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Monthly Archives: October 2016

“Stargaze”

We spent the summer’s nights
Gazing up at jet-black sky
Pierced by fierce crystal
And deftly marbled with the
Swirling grasp of the Milky Way.
Hand in hand, we kissed, and
We wished
That we would be as endless
As all that we could not see.

I pitched a D&D campaign idea to some of my old group the other day. Partially inspired by Overwatch and HBO’s new take on Westworld, I began to think about a party of warforged gunslingers (this would be a 3.5/Pathfinder hybrid game). There are enough archetypes within the gunslinger class to give a party of 5-7 players a few unique abilities. I think probably a single session, with a Seven Samurai/Magnificent Seven sort of plot. A group called in to defend a small village against an overwhelming force. I’m going to make this happen. It’s just a question of when. It’s always fun to have a one-shot ready to go should the opportunity arise.

Chuck Wendig’s latest writing challenge asked for us to share a real-life spooky experience. I decided to write a bit about something that happened about this time last year.

I’ve written a lot about doors. Secret passages, locked doors that contain various secrets, portals to other places… It’s definitely a recurring theme in my work. So imagine my surprise at finding something that wouldn’t be out of place in my work showing up in my apartment.

My girlfriend and I were moving in together for the first time, and we’d finally found an affordable place with enough space in the right neighborhood. We leased the apartment without looking at it, so we didn’t notice it when we first moved in. Not even when we were doing our walkthrough with the checklist the office had given us. Looking for chipped paint, broken blinds, etc. Maybe it was just the shift in lighting after we got the bedside lamp set up. Eventually, though, we spotted a small seam in the wall. There it was. A vertical line, a slight indentation too deep to just be in the paint.

“That’s weird.”

“Oh, damn. Yeah, it is. It’s like they patched the wall over here, and didn’t care that you’d be able to see a gap in the drywall. Weird.”

We didn’t think about it for a while after that. Occasionally, we’d smell smoke, though, like the next door neighbor was enjoying being in Colorado (despite lease clauses). Then, there was a revelation.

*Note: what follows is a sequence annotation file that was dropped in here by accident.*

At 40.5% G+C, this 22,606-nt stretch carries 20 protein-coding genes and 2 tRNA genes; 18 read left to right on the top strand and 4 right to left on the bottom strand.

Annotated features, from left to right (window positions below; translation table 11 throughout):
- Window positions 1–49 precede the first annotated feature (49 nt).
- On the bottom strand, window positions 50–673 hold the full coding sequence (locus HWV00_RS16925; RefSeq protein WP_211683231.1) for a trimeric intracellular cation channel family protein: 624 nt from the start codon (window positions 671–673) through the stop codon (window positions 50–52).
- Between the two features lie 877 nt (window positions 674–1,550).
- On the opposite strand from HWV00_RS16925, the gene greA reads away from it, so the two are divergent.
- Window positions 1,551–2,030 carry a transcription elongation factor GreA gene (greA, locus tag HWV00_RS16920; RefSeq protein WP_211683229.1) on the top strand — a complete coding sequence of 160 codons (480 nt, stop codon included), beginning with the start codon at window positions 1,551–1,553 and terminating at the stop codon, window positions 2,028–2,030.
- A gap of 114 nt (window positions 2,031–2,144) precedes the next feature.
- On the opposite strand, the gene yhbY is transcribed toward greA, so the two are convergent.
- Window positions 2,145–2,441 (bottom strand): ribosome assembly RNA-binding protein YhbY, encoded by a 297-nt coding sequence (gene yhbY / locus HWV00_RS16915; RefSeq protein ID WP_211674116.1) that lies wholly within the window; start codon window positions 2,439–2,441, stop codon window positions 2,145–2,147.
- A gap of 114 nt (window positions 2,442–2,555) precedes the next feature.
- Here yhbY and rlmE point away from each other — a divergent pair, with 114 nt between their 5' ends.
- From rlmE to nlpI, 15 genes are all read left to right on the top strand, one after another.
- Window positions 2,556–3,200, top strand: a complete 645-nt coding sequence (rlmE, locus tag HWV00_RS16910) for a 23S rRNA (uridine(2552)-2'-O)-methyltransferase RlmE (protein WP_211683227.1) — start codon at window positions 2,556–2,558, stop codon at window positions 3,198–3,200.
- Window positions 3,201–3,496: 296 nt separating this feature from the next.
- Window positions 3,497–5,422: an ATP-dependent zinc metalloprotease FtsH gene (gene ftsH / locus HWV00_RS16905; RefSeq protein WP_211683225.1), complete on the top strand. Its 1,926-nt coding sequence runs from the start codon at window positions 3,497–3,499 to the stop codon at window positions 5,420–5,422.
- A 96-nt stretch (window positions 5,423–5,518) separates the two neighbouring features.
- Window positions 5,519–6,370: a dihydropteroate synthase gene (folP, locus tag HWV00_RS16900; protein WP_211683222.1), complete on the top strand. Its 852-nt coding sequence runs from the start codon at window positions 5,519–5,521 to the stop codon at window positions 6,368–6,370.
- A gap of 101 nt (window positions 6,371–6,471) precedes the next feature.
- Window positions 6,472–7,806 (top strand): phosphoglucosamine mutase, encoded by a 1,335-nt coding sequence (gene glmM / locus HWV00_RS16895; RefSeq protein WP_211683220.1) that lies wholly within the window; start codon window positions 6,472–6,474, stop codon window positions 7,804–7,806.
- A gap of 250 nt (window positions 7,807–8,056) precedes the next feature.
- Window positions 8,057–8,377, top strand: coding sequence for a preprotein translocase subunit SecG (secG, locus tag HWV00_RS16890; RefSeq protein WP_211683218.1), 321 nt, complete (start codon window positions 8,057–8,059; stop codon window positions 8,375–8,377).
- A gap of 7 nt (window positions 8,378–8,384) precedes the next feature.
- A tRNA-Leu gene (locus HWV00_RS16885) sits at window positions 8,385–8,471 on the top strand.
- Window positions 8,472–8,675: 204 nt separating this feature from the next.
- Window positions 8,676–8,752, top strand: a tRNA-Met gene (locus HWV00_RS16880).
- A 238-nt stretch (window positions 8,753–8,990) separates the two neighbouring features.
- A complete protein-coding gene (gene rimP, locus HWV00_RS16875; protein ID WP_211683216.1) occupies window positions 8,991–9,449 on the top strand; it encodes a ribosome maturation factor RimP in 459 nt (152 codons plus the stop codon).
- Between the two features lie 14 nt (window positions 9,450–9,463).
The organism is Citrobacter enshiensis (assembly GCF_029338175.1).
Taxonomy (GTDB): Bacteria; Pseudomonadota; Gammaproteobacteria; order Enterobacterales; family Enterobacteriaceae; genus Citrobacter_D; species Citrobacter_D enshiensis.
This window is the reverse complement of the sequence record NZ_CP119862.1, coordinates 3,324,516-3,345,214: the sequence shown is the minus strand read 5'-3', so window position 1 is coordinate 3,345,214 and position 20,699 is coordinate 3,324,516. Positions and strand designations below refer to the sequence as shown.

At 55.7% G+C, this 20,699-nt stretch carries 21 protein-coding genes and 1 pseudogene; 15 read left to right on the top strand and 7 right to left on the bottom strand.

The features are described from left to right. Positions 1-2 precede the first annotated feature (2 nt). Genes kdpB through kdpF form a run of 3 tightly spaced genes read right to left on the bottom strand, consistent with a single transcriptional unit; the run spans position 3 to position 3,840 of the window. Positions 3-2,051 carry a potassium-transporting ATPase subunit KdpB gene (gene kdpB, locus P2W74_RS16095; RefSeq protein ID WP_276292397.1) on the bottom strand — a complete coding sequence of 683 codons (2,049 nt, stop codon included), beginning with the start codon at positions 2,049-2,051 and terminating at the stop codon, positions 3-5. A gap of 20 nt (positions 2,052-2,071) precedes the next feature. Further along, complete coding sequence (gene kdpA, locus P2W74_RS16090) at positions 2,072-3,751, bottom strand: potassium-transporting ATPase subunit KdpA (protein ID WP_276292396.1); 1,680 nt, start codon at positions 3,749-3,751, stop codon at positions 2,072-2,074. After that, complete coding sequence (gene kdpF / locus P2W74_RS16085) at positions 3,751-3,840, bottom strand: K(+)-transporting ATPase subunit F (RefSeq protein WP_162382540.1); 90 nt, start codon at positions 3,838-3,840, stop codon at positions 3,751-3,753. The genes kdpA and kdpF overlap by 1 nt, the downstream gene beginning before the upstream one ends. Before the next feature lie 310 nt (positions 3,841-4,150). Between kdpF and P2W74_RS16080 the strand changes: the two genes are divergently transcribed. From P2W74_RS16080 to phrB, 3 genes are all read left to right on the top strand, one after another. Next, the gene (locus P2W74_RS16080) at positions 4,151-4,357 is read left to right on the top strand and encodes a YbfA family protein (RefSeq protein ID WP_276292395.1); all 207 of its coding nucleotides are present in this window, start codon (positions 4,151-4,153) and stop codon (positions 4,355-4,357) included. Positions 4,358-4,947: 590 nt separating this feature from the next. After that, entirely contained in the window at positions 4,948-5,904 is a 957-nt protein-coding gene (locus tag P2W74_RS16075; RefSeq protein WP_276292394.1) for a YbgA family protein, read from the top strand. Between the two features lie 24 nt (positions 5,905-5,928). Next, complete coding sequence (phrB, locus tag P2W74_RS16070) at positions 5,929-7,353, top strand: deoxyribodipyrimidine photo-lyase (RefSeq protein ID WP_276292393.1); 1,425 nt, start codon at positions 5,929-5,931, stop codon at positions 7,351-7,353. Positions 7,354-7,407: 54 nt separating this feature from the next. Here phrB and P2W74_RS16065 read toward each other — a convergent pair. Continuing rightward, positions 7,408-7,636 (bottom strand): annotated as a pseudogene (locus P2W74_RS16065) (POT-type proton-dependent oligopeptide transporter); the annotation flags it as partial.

“Holy shit.”

“What?”

“Uhh… It’s not just a seam.”

“What do you mean?”

“It’s a door.”

“What the fuck?”

Sure enough, there was a second line running parallel to the first, about two feet over. Then we followed them up.

“Yeah. It’s a door. There’s frame here too, and look. There’s the lintel.”

“What the actual fuck?”

“I don’t know. Maybe it was a leftover from when the construction guys were building the apartment. A way between this one and the one next door without having to go back into the hall.”

“Then why would they frame it and then fill it in?”

My girlfriend even asked the leasing office about it. The agent who came to look at it had no clue it had ever been there. We pulled the bed away from the wall, and the lines ran all the way to the floor. It was unmistakably a door. Filled with drywall and painted, yes. But a door.

That was when we looked up at the ceiling and noticed the scratches in the popcorn ceiling. Gouges several inches long, spaced closely together, about a foot from the filled-in door. Another group of them a few feet away, nearer to the entrance to the bedroom. Almost like something had crawled across the ceiling from the door to the not-quite-door… Or been pulled…

 

 

 

Happy October, everyone!

 

 

 

 

“An Invitation”

Your gravest error
Was inviting me across
Your threshold that night.